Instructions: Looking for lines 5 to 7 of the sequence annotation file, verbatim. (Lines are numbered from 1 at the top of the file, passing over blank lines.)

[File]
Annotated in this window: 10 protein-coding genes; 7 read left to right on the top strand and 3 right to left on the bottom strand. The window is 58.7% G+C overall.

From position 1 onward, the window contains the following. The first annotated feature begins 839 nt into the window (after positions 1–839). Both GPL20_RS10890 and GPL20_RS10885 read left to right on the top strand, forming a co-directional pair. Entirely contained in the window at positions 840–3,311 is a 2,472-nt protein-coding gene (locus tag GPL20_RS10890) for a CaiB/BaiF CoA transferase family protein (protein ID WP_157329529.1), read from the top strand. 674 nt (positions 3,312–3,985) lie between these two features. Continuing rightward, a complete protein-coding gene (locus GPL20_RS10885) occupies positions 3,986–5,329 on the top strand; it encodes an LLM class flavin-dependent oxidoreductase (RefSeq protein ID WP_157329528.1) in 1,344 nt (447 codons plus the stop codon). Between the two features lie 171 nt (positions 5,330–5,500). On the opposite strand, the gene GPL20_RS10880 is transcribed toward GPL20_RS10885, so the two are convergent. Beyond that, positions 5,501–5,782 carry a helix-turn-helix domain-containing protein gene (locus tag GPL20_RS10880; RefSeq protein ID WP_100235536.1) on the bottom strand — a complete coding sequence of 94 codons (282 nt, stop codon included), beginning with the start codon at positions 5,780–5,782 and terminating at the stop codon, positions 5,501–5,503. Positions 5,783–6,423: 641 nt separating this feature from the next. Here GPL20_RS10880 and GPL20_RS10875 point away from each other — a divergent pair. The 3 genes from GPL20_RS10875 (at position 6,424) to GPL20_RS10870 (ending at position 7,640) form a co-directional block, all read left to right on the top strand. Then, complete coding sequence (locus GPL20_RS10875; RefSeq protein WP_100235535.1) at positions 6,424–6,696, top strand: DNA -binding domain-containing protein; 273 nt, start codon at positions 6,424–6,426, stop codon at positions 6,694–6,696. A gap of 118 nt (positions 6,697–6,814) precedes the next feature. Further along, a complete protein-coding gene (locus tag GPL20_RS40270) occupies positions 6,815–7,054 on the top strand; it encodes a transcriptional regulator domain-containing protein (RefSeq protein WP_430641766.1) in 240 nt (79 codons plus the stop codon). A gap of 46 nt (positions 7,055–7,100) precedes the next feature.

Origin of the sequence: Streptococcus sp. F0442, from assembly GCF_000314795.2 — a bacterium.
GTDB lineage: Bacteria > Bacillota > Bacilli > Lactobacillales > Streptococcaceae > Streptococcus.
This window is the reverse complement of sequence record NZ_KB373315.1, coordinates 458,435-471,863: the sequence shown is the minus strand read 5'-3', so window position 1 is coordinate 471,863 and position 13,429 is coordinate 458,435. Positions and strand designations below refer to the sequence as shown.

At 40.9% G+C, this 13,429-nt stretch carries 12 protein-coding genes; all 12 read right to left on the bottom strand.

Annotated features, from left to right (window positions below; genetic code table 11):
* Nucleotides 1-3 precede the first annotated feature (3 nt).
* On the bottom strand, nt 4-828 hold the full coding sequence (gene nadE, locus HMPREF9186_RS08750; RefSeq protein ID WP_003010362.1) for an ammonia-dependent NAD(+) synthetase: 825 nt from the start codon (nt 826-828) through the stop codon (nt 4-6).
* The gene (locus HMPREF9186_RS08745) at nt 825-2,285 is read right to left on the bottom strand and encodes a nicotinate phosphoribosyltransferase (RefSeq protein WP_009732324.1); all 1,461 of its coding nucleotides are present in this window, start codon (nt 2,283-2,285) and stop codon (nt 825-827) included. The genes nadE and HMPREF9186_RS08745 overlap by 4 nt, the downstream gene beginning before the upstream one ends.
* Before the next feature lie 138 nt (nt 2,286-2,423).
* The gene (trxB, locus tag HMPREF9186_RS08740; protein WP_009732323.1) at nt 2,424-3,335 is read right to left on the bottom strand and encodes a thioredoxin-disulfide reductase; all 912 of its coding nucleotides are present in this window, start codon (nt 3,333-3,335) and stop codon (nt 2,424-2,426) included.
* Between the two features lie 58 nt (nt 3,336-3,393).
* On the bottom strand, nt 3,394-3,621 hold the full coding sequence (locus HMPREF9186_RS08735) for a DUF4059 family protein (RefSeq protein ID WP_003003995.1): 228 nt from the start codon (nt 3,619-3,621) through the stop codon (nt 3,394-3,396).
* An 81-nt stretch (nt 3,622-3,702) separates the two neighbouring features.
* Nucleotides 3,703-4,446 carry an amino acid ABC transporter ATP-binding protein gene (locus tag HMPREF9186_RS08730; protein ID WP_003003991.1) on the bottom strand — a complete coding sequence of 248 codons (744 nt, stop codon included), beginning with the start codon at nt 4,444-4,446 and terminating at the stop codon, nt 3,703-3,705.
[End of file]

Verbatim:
This window is the reverse complement of sequence record NZ_KB373315.1, coordinates 458,435-471,863: the sequence shown is the minus strand read 5'-3', so window position 1 is coordinate 471,863 and position 13,429 is coordinate 458,435. Positions and strand designations below refer to the sequence as shown.

At 40.9% G+C, this 13,429-nt stretch carries 12 protein-coding genes; all 12 read right to left on the bottom strand.

Annotated features, from left to right (window positions below; genetic code table 11):